By Karthika Swamy Cohen
Biological, social, and information networks all form complex networks, which are made of interconnected nodes. As networks increase in size and complexity, so does the research associated with them.
One key area of study is community structure and detection. The increasing availability of data sets of large-scale networks has inspired growing interest in community detection, which is essential to understand the functionality of complex networks. Community and role detection within networks have broad applications.
At the SIAM Annual Meeting being held in Portland, Ore. this week, Carlotta Domeniconi of George Mason University described the significance of roles in online communities in a minisymposium talk titled Finding Communities and Roles in Networks.
The methodology assumes that a community is a sub graph. But graphs are not static objects. They are dynamic, Domeniconi explained, so they must account for changes. “People change over time, change interests, shift focus from one community to another,” she observed. Also, their resources and time are limited. “If I'm interested in coffee I'm also interested in computer science, but my day is limited to 24 hours.”
Network detection must factor in this nature of dynamic networks. In a social network, nodes depict people and edges represent interactions between people. Recurrent interactions are represented by directed edges, which are weighted to show the number of times an interaction was performed. People in networks engage in particular actions, and take on specific roles. Roles can impart very different structural positions to users of online social networks.
How does one define a role? How do we discover roles of nodes in a network and latent role behaviors? Defining such behaviors permit compact representations of networks and are helpful in understanding temporal patterns of node behavior.
Do roles persist over time? How do users’ roles change over time? Do various networks have the same roles.
Identifying a set of roles common to multiple online social networks allows ways to perform comparative analyses among networks, thus emphasizing relationships between roles.
To answer the aforementioned questions, Domeniconi’s group compared data obtained from two networks: Facebook and Scratch, an online community that allows users to program interactive stories, games, and animations and share them with other users. The researchers used their methods to discover and trace persistent roles over time in the two data sets.
Communities may grow and shrink over time – members may join or leave networks. Edges die as people become inactive. In network analysis, it is important to avoid accumulation of inactive edges as this results in artifacts leading to inaccurate results.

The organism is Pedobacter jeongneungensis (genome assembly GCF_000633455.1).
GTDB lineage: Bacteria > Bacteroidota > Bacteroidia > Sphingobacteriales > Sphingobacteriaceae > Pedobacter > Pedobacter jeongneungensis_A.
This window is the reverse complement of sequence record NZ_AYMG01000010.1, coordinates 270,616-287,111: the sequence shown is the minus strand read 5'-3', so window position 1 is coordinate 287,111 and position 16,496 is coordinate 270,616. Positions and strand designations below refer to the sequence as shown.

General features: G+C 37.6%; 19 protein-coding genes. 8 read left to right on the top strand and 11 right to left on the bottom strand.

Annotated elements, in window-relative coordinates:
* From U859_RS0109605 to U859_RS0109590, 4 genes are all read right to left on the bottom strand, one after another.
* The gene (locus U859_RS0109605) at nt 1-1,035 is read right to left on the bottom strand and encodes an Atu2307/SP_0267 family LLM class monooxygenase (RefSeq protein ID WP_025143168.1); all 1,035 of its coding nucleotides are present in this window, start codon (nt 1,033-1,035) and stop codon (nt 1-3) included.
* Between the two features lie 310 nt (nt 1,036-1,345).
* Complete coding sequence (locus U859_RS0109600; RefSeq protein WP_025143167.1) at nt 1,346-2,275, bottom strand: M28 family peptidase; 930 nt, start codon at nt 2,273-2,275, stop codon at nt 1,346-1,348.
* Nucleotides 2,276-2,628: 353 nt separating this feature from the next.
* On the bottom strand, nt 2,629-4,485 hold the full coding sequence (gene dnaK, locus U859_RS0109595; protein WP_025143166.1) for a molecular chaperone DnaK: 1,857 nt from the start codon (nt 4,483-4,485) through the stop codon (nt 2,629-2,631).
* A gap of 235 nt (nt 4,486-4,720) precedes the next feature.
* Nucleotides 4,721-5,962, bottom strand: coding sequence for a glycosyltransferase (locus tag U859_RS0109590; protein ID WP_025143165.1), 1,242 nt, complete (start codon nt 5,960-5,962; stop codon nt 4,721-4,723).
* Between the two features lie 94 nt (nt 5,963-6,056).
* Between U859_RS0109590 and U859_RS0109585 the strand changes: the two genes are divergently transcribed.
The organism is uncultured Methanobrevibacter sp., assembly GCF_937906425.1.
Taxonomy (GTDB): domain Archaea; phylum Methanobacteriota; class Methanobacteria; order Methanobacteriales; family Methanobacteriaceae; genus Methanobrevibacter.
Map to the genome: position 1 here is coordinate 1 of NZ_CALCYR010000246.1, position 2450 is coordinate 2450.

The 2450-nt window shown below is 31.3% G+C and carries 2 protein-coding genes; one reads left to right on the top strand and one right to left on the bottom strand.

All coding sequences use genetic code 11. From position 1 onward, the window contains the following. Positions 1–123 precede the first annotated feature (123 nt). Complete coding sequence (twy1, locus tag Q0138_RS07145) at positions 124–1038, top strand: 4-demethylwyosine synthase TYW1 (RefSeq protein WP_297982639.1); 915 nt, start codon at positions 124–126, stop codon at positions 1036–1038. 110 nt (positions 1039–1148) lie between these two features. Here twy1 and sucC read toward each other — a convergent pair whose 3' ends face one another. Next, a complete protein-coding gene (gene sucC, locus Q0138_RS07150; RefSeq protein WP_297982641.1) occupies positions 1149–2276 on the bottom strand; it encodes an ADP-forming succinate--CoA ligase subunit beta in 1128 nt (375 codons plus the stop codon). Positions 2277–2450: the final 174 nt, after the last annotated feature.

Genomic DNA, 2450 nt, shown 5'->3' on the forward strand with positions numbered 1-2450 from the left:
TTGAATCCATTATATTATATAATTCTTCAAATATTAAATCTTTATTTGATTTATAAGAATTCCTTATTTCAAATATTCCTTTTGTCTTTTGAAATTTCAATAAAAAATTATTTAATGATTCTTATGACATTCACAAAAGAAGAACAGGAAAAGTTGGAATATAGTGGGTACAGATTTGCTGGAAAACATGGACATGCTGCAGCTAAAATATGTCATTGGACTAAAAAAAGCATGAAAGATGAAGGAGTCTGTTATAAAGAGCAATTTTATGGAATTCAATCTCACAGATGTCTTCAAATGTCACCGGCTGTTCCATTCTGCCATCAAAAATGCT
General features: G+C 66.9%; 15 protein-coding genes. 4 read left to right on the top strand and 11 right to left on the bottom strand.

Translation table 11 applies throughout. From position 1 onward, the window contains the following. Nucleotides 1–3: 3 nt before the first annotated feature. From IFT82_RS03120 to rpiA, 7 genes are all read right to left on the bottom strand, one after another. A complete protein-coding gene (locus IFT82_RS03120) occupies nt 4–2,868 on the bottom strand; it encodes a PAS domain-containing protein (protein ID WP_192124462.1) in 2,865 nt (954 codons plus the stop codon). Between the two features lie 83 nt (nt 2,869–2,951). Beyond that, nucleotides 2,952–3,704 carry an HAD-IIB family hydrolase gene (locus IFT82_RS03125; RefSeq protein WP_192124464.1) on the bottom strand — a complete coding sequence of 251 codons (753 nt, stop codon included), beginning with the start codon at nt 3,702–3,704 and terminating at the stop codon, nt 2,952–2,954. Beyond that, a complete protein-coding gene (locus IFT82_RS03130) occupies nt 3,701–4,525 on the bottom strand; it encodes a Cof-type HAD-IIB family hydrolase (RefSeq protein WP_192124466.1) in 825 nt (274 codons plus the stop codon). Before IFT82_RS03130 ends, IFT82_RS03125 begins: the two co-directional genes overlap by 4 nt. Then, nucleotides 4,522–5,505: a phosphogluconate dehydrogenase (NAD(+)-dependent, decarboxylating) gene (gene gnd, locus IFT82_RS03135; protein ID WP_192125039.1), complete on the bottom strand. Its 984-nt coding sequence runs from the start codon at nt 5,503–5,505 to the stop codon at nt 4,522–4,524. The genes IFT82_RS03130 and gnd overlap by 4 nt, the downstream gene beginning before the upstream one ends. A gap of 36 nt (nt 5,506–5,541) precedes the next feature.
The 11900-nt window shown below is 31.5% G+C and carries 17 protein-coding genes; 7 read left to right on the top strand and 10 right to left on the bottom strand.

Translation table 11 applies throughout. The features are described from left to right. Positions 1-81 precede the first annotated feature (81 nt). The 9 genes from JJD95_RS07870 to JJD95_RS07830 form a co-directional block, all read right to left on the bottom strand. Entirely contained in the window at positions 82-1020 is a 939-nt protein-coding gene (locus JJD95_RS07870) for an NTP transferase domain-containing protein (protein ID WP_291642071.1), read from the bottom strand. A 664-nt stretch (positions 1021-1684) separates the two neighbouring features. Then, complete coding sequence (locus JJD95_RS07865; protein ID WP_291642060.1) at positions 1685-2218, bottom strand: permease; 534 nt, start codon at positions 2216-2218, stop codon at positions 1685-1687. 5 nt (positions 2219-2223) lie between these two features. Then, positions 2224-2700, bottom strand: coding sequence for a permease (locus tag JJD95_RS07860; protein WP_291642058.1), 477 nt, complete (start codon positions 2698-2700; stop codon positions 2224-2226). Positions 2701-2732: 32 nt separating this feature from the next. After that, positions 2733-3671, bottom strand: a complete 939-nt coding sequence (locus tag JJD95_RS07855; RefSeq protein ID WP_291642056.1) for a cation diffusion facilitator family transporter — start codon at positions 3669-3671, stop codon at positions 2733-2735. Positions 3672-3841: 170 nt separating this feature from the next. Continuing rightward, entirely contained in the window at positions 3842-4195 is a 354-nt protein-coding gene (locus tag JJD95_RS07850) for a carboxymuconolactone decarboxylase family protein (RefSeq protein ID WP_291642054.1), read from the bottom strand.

To account for the dynamic nature of networks and to capture these snapshots, Domeniconi’s method partitions time into intervals and captures only active edges within each timeframe. This yields temporal snapshots for a given network.
Her group analyzed 26 network snapshots of online social networks from the two datasets. They then reviewed roles in the two networks by defining a set of 12 features to capture structural features of nodes, such as in-degree and out-degree, and interaction factors like reciprocity and social strategy.
Each node is thus represented as a 12-dimensional vector in this feature space. The researchers decomposed this matrix into two standard matrices and used standard algebra for matrix characterization. The discovered roles are determined by the resulting basis vectors. The role vectors contain values corresponding to each feature which help characterize the role. If a feature is highly expressed for a given role, it is assumed to be a feature more characteristic of the role. For example, if in-degree is particularly high for a role, one would presume it to be a popular role since there are lots of in edges coming to it.
After analyzing the data, Domeniconi found six roles persistent across all snapshots and common to both networks; these are: popular, friendly, explorer, reciprocated, community member, and active-community member. Her team then proceeded to analyze how the roles may help interpret network structure by studying role membership, transition, and interaction preferences. The main difference they determined was in how the roles evolved and how people changed over time.
While the discovered roles are distinct from each other, common to both datasets, and persist over time, researchers found differences in the relationships between roles. They conclude that common roles shared among social networks are beneficial to model and analyze networks.